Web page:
Paper Title

The US Community College as "Stepping Stone" to Opportunity for Asia/Asian American Women

Location

Room 220, DiGiorgio Campus Center (DiGs)

Start Date

1-4-2016 12:00 AM

End Date

1-4-2016 12:00 AM

Keywords

Asian, Asian American, women, community college, education

Abstract

My paper presents the narratives of four low income female students of different Asian ethnicity at two US community colleges in Southwest Virginia. The stories reveal the women's sense of agency and ambition in choice of program. However, I argue that where the Asian model minority myth offers a simplistic view of Asian success in the US as a consequence of cohesive family values, these narratives illustrate the complexities of family dynamics, especially from an intergenerational perspective, between women. An intersectional perspective that includes gender, income level, histories, and ethnic difference sheds light on the realities of poorer Asian women aspiring to opportunity in the US in the community college system.

____________________________

Of an estimated seven million students at US community colleges nationwide, some four million (57%) are women, mostly of color, of which one quarter are mothers (AAUW report, 2013). Sparse, quantitative, and non-gendered scholarship on Asians/Asian Americans (at about 6% of the total) suggests the need for more qualitative research on this low income demographic at such institutions, as a means to question the Asian “model minority myth” and record its actual experiences. This myth is seen to contribute to the invisibility of poorer Asians in the US as well as to their many cultures, histories, and aspirations to opportunity. An integral component of this “myth” is a family-focused, collectivist worldview that is seen to “account” for Asian success. Based on ongoing research among immigrant and refugee Asians at two community colleges in Southwest Virginia, I present the narratives of four female students, between ages 21-50: one biracial Korean-American single mother, a Filipina mother and daughter, and the US-born daughter of a Cambodian refugee mother. These narratives express ambition and agency, where the college serves as a “stepping stone” to individual opportunity. But contrary to any simplistic understanding of the cohesive Asian family that makes this possible, in a context of financial need the stories reveal the intergenerational dynamic between women as they support but also sometimes constrain each other. I argue that in light of an intersectional perspective which includes gender, generations, ethnicities, histories and income level, the “myth” obfuscates the difficult reality for poorer Asians in the US.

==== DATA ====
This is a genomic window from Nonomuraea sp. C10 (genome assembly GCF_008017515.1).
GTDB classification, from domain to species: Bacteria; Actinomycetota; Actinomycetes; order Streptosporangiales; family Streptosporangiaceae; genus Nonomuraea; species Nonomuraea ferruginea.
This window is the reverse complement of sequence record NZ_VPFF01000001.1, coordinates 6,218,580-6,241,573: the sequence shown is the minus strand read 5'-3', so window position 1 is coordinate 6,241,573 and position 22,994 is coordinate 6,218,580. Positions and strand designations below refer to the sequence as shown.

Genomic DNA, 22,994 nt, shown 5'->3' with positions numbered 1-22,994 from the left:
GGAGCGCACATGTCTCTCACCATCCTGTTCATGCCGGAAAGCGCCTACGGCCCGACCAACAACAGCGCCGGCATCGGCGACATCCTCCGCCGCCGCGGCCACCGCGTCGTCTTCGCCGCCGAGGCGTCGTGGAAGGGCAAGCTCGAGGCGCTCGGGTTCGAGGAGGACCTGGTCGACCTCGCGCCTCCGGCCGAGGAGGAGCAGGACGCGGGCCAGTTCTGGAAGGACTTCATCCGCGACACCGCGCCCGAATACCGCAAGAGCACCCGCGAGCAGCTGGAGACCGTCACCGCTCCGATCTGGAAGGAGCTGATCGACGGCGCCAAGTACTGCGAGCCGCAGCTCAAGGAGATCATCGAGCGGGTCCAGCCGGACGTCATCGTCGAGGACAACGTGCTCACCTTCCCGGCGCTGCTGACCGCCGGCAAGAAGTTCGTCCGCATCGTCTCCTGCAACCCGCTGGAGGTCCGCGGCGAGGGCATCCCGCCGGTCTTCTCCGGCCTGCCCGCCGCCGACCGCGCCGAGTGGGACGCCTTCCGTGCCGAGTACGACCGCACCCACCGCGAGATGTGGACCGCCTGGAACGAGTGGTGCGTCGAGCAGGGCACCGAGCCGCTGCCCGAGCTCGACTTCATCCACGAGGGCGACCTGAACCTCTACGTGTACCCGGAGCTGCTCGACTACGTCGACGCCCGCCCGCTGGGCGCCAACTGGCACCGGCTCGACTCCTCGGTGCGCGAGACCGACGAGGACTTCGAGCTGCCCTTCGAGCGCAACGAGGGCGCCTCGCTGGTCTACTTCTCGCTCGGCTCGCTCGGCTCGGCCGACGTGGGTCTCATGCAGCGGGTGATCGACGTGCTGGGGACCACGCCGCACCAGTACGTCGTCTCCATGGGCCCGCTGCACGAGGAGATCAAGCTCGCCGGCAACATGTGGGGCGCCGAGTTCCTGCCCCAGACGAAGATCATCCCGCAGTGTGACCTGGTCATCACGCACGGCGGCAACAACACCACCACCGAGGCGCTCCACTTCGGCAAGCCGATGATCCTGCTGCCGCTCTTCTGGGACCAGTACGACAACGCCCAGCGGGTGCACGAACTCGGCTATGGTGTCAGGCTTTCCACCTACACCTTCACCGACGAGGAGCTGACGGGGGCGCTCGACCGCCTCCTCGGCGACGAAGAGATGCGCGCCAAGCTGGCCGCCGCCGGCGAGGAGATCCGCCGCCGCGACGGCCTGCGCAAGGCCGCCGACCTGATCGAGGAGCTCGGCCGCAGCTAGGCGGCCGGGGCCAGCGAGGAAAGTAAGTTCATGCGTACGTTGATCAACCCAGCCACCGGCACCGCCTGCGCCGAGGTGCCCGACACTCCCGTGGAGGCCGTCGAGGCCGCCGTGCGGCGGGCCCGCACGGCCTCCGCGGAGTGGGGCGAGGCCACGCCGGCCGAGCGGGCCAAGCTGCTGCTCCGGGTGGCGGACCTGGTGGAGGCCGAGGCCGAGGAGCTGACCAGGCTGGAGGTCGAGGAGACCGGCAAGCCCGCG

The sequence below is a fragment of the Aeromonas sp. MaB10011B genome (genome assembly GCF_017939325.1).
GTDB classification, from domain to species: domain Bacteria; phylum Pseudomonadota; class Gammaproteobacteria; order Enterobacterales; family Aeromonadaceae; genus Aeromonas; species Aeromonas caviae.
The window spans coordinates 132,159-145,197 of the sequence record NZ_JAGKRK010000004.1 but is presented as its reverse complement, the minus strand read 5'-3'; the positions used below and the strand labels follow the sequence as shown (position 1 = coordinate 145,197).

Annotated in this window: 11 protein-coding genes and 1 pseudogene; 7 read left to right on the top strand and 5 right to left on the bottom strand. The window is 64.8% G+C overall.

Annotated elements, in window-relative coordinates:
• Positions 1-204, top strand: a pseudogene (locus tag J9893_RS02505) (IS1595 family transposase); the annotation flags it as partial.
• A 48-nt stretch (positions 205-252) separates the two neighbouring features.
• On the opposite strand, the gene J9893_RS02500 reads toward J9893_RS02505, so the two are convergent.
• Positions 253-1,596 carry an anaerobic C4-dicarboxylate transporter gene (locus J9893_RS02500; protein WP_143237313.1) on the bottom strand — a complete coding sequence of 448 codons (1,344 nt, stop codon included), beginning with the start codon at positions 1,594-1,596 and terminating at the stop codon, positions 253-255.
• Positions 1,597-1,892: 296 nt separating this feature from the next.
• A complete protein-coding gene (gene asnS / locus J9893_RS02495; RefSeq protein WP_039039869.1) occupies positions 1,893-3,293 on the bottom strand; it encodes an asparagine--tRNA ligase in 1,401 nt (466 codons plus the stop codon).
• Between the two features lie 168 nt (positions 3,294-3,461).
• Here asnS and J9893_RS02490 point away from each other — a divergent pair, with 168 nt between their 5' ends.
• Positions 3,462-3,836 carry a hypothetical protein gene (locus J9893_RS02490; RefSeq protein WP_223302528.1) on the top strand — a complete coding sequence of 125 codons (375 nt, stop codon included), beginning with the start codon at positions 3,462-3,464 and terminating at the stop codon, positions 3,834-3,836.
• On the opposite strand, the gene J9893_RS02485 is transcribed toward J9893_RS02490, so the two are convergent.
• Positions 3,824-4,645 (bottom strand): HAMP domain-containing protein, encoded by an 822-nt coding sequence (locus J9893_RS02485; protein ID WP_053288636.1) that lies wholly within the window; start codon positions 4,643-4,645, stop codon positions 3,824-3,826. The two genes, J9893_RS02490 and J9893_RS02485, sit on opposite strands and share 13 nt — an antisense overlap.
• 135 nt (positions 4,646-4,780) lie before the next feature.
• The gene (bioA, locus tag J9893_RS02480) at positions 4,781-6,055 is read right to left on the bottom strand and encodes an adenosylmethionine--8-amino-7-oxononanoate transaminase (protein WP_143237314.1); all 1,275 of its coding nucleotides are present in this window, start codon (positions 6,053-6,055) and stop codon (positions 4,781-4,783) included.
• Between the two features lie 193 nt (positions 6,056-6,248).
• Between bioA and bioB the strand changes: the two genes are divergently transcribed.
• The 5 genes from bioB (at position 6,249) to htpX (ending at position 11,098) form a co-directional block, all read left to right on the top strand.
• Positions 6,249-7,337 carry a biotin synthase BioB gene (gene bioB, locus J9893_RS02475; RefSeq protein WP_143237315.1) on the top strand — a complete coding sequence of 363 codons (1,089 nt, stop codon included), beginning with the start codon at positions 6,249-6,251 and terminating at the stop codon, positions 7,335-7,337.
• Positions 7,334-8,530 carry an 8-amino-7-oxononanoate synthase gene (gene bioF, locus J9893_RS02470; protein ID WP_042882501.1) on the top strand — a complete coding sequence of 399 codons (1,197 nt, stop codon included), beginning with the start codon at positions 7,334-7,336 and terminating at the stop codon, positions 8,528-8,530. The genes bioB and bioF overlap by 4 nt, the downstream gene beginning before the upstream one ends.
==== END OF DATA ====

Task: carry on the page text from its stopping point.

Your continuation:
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Apr 1st, 12:00 AM Apr 1st, 12:00 AM

The US Community College as "Stepping Stone" to Opportunity for Asia/Asian American Women

Room 220, DiGiorgio Campus Center (DiGs)

My paper presents the narratives of four low income female students of different Asian ethnicity at two US community colleges in Southwest Virginia. The stories reveal the women's sense of agency and ambition in choice of program. However, I argue that where the Asian model minority myth offers a simplistic view of Asian success in the US as a consequence of cohesive family values, these narratives illustrate the complexities of family dynamics, especially from an intergenerational perspective, between women. An intersectional perspective that includes gender, income level, histories, and ethnic difference sheds light on the realities of poorer Asian women aspiring to opportunity in the US in the community college system.

____________________________

Of an estimated seven million students at US community colleges nationwide, some four million (57%) are women, mostly of color, of which one quarter are mothers (AAUW report, 2013). Sparse, quantitative, and non-gendered scholarship on Asians/Asian Americans (at about 6% of the total) suggests the need for more qualitative research on this low income demographic at such institutions, as a means to question the Asian “model minority myth” and record its actual experiences. This myth is seen to contribute to the invisibility of poorer Asians in the US as well as to their many cultures, histories, and aspirations to opportunity. An integral component of this “myth” is a family-focused, collectivist worldview that is seen to “account” for Asian success. Based on ongoing research among immigrant and refugee Asians at two community colleges in Southwest Virginia, I present the narratives of four female students, between ages 21-50: one biracial Korean-American single mother, a Filipina mother and daughter, and the US-born daughter of a Cambodian refugee mother. These narratives express ambition and agency, where the college serves as a “stepping stone” to individual opportunity. But contrary to any simplistic understanding of the cohesive Asian family that makes this possible, in a context of financial need the stories reveal the intergenerational dynamic between women as they support but also sometimes constrain each other. I argue that in light of an intersectional perspective which includes gender, generations, ethnicities, histories and income level, the “myth” obfuscates the difficult reality for poorer Asians in the US.